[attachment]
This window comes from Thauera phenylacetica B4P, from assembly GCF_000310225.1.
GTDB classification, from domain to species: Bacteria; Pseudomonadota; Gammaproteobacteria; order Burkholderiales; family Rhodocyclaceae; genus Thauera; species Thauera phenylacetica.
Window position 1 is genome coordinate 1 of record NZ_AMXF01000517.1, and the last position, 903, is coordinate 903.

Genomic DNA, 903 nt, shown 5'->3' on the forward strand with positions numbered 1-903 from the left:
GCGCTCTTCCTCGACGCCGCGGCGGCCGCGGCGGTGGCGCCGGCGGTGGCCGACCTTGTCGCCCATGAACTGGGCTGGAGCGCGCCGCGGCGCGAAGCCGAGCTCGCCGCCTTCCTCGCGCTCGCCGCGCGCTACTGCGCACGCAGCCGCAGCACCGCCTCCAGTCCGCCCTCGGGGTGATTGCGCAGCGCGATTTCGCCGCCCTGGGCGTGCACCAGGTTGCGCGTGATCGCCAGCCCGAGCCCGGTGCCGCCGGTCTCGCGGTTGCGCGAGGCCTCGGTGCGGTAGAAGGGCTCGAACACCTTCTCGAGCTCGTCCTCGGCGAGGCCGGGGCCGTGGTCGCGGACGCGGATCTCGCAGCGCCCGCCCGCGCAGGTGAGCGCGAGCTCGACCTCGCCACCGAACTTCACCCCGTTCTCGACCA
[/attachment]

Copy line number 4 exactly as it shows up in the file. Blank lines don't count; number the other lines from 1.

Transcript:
Genomic DNA, 903 nt, shown 5'->3' on the forward strand with positions numbered 1-903 from the left: